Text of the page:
The weatherman has warned of heavy rains in Kerala, which just got $250 million World Bank aid to recover from last year's floods

IANS
  • India Meteorological Department has issued high alerts for six of its districts including Idukki, Malappuram, and Wayanad.
  • A red alert will be in effect in Idukki and Malappuram districts on 18 July.
  • Whereas, IMD predicted heavy rainfall for Kannur and Wayanad along with Idukki and Malappuram on 19 July.
A second spell of monsoon is likely to bring extremely heavy rains in the coming days in Kerala. India Meteorological Department has issued high alerts for six of its districts including Idukki, Malappuram, and Wayanad.

A red alert will be in effect in Idukki and Malappuram districts on 18 July. Whereas, IMD predicted heavy rainfall for Kannur and Wayanad along with Idukki and Malappuram on 19 July. Apart from this, Thrissur, Emakulam, Idukki and Malappuram are likely to receive heavy rainfall on 20 July.

“Since there are possibilities of flooding and landslides, people have been asked to be extremely cautious and take necessary precautions to keep themselves safe,” Chief Minister Pinarayi Vijayan said in a Facebook post.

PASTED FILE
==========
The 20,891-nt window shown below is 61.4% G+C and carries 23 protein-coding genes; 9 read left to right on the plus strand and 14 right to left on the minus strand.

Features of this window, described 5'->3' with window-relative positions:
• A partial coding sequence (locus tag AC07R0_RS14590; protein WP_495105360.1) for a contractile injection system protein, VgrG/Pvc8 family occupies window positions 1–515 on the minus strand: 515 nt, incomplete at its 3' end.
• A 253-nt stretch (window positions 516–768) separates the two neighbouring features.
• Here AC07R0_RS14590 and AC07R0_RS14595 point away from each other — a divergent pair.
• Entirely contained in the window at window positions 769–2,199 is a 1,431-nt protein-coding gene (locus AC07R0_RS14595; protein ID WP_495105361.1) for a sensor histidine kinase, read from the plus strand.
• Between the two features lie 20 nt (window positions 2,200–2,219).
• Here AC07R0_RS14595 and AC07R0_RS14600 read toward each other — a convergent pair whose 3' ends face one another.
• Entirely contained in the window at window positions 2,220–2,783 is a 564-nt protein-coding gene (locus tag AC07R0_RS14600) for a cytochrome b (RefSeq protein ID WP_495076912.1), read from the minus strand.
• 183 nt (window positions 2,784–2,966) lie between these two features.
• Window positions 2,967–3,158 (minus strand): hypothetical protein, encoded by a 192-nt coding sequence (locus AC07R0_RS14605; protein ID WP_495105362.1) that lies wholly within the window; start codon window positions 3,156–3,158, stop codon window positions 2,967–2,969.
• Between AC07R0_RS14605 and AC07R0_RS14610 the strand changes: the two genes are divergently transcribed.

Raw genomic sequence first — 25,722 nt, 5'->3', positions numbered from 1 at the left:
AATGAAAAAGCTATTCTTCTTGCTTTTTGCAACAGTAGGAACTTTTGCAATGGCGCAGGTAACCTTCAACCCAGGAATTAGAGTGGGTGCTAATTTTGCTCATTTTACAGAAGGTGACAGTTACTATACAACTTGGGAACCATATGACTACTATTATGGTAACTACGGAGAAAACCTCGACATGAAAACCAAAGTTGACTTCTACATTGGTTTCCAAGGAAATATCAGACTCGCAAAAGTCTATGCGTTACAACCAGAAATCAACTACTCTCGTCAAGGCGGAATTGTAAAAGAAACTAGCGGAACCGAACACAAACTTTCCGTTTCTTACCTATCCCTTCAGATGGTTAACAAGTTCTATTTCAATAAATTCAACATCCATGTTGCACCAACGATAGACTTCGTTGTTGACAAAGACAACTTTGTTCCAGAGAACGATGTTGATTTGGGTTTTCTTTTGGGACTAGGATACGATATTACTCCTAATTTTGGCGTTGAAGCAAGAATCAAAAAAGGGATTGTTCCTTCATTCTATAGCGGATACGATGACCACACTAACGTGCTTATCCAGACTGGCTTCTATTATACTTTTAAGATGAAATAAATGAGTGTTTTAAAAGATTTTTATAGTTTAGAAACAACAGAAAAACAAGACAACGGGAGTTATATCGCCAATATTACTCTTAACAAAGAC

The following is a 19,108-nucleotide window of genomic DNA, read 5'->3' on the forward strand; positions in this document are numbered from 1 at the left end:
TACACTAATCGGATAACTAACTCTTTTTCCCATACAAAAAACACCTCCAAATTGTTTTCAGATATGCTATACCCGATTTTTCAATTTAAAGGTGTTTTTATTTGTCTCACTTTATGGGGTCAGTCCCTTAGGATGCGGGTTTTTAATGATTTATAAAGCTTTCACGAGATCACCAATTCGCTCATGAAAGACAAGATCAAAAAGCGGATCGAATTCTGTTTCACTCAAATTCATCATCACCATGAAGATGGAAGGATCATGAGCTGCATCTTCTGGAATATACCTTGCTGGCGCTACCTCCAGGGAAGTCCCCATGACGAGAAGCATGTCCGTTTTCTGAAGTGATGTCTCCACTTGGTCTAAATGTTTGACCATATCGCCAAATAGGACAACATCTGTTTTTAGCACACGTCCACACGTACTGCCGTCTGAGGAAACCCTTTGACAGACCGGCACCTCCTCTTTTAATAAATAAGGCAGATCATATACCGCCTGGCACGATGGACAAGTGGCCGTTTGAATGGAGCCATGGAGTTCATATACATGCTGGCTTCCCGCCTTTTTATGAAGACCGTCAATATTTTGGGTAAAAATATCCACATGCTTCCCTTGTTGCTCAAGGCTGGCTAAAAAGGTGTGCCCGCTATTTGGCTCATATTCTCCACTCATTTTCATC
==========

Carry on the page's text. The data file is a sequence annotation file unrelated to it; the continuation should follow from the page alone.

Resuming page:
Kerala is still reeling from last year’s massive floods, which was its worst ever in a 100 years. It just received its first tranche of $250 million of the $500 million fund by World Bank for the Resilient Kerala Programme (RKP). The fund is to help the flood-affected state brace against natural disasters.

The worst ever flood in a century

God’s own country, Kerala is called, has been on the receiving end of the nature.

Last year in August, when Kerala was still rejoicing the end of a three year drought, heavy rains lashed the state. Soon, they ballooned into floods and landslides that killed more than five hundred, and millions were displaced.

It took nearly a month for the Army, Navy, Air Force and the National Disaster Response Force (NDRF) to carry out rescue operations and restore normalcy. The state authorities estimated that the floods has caused a loss of over ₹19,500 crore — 15% of the state’s GDP estimate for 2018-19.

With only 14.52% of its area reported as flood prone, Kerala wasn’t prepared for the disaster. And the worst hit in the disaster were the laborers, claimed a risk management agency Care Ratings. People lost as much as ₹4,000 crore wages in August alone. During the floods, more than a million people were stranded at relief camps that foot a bill of ₹300 crore a month.

The worst hit areas were Idukki, Wayanad, Mallapuram, Kozhikode and Palakkad, each of which received much more rainfall than normal.
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